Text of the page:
We coasted on mile 1, downhill to the river, our bikes weighed down with food, clothes, and camping amenities. Winding through the streets of downtown Portland, I felt out of place, as our entourage of bike campers rolled on by business people and mid-morning shoppers, those on early lunch breaks and speedy fixed-gear commuters. Soon enough, though, we left the hot city behind as we encountered our first obstacle- the Tualatin Mountains. The “Zoo Hill,” as it is known among Portland cyclists, is one of the hottest commodities in Rose City bike culture, as it offers the perfect duet of forested road and hills that will make your legs scream. I had ridden up this hill just a couple weeks before, unencumbered by sleeping bag and food, and came away triumphant. As bike tourers, we still wiled our way along switchbacks and beneath lush Hemlock and Douglas Fir forests, be it quite a bit slower. When we reached the summit at the zoo, we let our wheels and weight carry us down into the Tualatin Valley and Beaverton.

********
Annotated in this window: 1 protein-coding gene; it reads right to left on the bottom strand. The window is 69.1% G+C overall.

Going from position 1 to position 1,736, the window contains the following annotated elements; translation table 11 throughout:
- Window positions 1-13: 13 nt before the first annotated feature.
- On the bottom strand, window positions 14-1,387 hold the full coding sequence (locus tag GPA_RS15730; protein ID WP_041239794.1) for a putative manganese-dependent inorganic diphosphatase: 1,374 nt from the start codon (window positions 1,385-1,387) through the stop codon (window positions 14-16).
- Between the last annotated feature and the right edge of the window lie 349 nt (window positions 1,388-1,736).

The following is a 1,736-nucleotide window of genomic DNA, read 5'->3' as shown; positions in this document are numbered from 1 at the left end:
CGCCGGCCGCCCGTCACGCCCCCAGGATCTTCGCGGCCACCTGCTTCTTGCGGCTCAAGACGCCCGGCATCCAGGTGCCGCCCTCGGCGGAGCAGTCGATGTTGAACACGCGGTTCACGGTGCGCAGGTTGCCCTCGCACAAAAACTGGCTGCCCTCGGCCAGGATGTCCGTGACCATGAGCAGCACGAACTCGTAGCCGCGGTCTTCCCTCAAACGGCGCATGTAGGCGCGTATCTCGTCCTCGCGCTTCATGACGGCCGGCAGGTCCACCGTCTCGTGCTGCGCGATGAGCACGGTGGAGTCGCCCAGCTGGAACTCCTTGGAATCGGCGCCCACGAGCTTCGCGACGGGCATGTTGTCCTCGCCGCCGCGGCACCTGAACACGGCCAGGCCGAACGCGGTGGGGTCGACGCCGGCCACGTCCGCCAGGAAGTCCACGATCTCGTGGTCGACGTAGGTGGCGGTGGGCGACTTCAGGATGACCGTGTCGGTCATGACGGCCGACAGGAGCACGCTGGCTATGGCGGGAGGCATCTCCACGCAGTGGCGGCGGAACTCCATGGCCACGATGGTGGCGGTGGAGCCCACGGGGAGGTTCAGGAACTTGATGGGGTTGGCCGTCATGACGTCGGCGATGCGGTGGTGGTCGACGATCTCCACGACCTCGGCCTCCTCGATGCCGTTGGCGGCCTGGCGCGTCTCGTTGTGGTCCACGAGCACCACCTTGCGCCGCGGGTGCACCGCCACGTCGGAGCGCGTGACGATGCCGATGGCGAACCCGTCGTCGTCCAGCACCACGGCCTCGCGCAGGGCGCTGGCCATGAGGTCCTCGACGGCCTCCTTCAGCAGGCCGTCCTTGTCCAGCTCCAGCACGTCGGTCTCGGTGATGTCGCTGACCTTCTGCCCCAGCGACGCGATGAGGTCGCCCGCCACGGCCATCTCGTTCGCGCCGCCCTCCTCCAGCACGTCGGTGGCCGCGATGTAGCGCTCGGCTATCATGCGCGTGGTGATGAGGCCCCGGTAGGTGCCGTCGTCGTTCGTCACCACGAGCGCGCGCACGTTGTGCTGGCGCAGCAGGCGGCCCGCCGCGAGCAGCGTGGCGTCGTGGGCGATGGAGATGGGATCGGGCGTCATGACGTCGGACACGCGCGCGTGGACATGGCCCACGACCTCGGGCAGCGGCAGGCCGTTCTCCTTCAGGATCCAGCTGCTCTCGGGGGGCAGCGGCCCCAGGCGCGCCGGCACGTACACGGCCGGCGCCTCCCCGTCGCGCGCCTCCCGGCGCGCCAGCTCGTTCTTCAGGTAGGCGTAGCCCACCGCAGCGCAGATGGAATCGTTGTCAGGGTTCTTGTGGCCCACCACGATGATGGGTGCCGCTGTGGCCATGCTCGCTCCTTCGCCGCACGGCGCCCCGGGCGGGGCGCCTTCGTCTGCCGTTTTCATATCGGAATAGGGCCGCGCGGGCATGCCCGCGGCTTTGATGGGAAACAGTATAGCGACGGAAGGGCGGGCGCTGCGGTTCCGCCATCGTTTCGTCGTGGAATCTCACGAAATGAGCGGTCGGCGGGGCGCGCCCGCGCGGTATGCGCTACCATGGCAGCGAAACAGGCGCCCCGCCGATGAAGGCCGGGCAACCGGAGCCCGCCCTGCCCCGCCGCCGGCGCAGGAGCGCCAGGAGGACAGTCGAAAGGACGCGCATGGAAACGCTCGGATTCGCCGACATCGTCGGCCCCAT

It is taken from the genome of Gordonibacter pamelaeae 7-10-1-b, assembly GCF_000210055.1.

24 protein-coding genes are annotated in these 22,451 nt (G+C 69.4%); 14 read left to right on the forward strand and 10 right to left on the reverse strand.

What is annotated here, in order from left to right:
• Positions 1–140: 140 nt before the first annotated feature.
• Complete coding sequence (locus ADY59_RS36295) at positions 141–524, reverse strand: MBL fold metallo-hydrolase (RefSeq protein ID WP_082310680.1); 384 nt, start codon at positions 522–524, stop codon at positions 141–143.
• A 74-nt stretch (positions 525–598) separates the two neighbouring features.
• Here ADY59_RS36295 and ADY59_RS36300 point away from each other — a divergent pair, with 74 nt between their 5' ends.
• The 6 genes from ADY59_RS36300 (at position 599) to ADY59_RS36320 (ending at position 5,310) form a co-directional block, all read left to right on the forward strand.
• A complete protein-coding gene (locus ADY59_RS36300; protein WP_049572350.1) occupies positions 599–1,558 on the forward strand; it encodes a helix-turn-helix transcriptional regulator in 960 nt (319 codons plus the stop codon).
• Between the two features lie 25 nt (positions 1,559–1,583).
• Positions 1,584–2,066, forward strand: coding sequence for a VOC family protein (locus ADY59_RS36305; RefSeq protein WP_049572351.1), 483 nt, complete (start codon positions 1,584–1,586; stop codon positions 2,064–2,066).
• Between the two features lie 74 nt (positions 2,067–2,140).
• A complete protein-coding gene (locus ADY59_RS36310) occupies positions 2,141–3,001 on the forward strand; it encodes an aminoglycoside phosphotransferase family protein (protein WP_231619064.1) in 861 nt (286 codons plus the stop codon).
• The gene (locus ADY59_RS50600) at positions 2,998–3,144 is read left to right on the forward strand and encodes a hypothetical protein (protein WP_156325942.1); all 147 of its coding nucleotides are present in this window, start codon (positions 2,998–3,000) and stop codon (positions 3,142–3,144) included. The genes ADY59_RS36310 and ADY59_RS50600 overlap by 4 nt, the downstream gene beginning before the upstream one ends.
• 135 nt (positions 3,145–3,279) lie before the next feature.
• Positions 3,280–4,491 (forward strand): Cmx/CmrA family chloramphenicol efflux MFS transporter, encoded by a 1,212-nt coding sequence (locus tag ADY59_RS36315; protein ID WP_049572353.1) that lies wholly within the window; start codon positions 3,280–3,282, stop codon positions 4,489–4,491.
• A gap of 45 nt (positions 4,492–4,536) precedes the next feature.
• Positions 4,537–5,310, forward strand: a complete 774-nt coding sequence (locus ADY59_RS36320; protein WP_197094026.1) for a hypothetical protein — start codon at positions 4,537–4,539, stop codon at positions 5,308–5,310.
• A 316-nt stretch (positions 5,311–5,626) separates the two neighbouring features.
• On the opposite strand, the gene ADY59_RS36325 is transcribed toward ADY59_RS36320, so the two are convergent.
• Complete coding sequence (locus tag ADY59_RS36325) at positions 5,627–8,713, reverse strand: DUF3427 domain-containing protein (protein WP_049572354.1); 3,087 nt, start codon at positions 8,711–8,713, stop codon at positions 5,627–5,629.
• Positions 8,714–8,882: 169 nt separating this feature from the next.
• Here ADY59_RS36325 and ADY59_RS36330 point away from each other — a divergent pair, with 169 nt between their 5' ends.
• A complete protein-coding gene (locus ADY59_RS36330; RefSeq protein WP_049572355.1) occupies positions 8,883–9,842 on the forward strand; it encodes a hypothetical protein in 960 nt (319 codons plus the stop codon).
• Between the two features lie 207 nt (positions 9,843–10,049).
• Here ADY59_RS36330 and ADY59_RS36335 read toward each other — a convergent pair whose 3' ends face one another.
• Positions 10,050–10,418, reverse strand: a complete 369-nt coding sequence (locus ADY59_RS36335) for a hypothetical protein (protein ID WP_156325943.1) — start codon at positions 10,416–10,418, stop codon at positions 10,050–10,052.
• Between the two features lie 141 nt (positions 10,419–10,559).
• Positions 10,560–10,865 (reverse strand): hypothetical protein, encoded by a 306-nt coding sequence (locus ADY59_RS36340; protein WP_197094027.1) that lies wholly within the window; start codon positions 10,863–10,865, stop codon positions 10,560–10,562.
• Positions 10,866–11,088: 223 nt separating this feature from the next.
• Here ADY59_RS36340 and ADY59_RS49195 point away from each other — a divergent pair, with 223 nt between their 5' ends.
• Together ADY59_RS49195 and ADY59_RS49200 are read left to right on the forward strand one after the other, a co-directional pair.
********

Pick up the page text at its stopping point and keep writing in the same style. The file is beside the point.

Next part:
Mile after mile, we propelled ourselves alongside strip malls and car dealerships, along a busy highway, finally arriving at mile 20 in downtown Hillsboro, OR. After a few turns through neighborhood streets, we turned a corner and BAM! there we were in farmland. An immediate stark line where the urban growth boundary holds its line. It was amazing to enter what appears to be a portal into pastoral loveliness- Houses to Wheat Fields, a landscape transformed. Out amongst wheat fields and blueberry farms, we seemed to breathe easier, though cars passed by faster and the heat of July beat down on our poor, winter skin.
Up and down hills, through sprinklers that wet the road like a rain storm, past homes proudly waving American flags, past dairy farms and small churches, past dilapidated and abandoned barns, we traversed the asphalt of Hillsboro, finally arriving at our intended goal at mile 32- Banks, OR and the Banks-Vernonia State Trail just beyond.